There are many prophecies in the OT regarding the Edomites (The decendants of Esau). Isaiah 34:5-6

My sword has drunk its fill in the heavens; see, it descends in judgment on Edom, the people I have totally destroyed. The sword of the Lord is bathed in blood, it is covered with fat— the blood of lambs and goats, fat from the kidneys of rams. For the Lord has a sacrifice in Bozrah and a great slaughter in the land of Edom.

Isaiah 63:1-4

Who is this coming from Edom, from Bozrah, with his garments stained crimson? Who is this, robed in splendor, striding forward in the greatness of his strength? “It is I, proclaiming victory, mighty to save.” Why are your garments red, like those of one treading the winepress? “I have trodden the winepress alone; from the nations no one was with me. I trampled them in my anger and trod them down in my wrath; their blood spattered my garments, and I stained all my clothing. It was for me the day of vengeance; the year for me to redeem had come.

Also the book of Obadiah is dedicated to the destruction of Edom. Were these prophecies fulfilled? If no, who are the Edomites today, and why God is so furious about them?

  • Just to confuse things, know that Herod the Great was an Edomite whose ancestors had converted to Judaism. Commented Sep 25, 2022 at 1:08
  • Yes I know that.
    – Kapandaria
    Commented Sep 25, 2022 at 4:04

3 Answers 3


The prophecies regarding the physical descendants of Esau are definitely fulfilled. The ones dealing with spiritual Edom, not so much.

Esau/Edom is a symbol of a carnal, unsaved human. Like his ancestor Adam, he sold his authority for something of no value. Adam in the OT often times pictures the whole humanity (men, sons of Adam). In the same way the nation of Edom is a symbol of the unsaved non-believers.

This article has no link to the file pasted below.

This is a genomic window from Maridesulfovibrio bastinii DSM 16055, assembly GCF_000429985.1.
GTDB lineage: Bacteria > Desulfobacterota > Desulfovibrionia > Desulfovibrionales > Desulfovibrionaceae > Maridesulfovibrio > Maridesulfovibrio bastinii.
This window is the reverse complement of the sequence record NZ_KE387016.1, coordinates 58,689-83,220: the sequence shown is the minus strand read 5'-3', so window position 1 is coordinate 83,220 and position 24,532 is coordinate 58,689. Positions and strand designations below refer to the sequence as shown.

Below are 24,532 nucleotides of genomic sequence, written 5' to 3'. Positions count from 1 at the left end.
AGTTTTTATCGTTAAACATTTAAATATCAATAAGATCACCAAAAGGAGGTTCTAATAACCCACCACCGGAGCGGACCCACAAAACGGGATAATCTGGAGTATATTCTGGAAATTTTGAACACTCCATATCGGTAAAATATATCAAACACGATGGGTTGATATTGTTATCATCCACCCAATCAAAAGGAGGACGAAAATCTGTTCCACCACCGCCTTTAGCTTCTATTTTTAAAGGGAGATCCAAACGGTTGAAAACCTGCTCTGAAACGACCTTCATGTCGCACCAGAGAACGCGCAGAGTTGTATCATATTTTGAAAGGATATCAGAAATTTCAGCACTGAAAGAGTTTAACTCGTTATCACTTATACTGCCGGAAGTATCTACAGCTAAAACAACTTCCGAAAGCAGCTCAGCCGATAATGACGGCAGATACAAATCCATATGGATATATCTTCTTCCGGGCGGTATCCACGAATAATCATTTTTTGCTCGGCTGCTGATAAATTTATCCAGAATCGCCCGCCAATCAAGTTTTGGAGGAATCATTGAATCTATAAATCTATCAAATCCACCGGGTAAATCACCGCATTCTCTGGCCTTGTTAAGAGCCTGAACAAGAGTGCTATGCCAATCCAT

Edom (אדום) and Adam (אדם) are written almost the same way in Hebrew.

In Obadiah, the author pronounces the judgement over Edom to verse 14 and from 15 on switches to the prosecuting Israel peoples/nations as if both were synonyms.

That interpretation must be ancient since Amos 9:12 in the Greek Septuagint reads: "that the remnant of men, and all the Gentiles upon whom my name is called, may earnestly seek [me], saith the Lord who does all these things". The same verse in Hebrew says: "That they may possess the remnant of Edom, and of all the heathen, which are called by my name, saith the LORD that doeth this".

Amos 9:11-12 is quoted by Jacob in Acts 15:16-17 as words that were coming to pass.

The quoted verses from Isaiah 63 are still to be fulfilled. They are used eschatologically by John to describe God's judgement of unbelieving peoples/nations in the Book of Revelation 14 and 19.

  • When you said "interpretation must be ancient", what did you mean? What interpretation? And how do you prove it from discrepencies between the hebrew and the translation?
    – Kapandaria
    Commented Sep 25, 2022 at 12:43
  • That eschatologically Edom often can be interpreted as adam (men/humanity). Commented Sep 25, 2022 at 12:56
  • Oh, I do not think so. Edom is Edom, Adam is Adam. I see the discrepency between the Hebrew and the Septuagint as an error, and nothing more. I found that the Septuagint is the most unreliable version of the bible, But not for now to discuss it.
    – Kapandaria
    Commented Sep 25, 2022 at 13:00

For what it is worth, here is an extract from https://en.wikipedia.org/wiki/Edom

Edom (/ˈiːdəm/;[1][2] Edomite: 𐤀𐤃𐤌 ’Edām; Hebrew: אֱדוֹם ʼÉḏōm, lit.: "red"; Akkadian: 𒌑𒁺𒈪 Udumi, 𒌑𒁺𒈬 Udumu;[3] Ancient Egyptian: jdwmꜥ)[4] was an ancient kingdom in Transjordan located between Moab to the northeast, the Arabah to the west, and the Arabian Desert to the south and east.[5] Most of its former territory is now divided between present-day southern Israel and Jordan. Edom appears in written sources relating to the late Bronze Age and to the Iron Age in the Levant. ...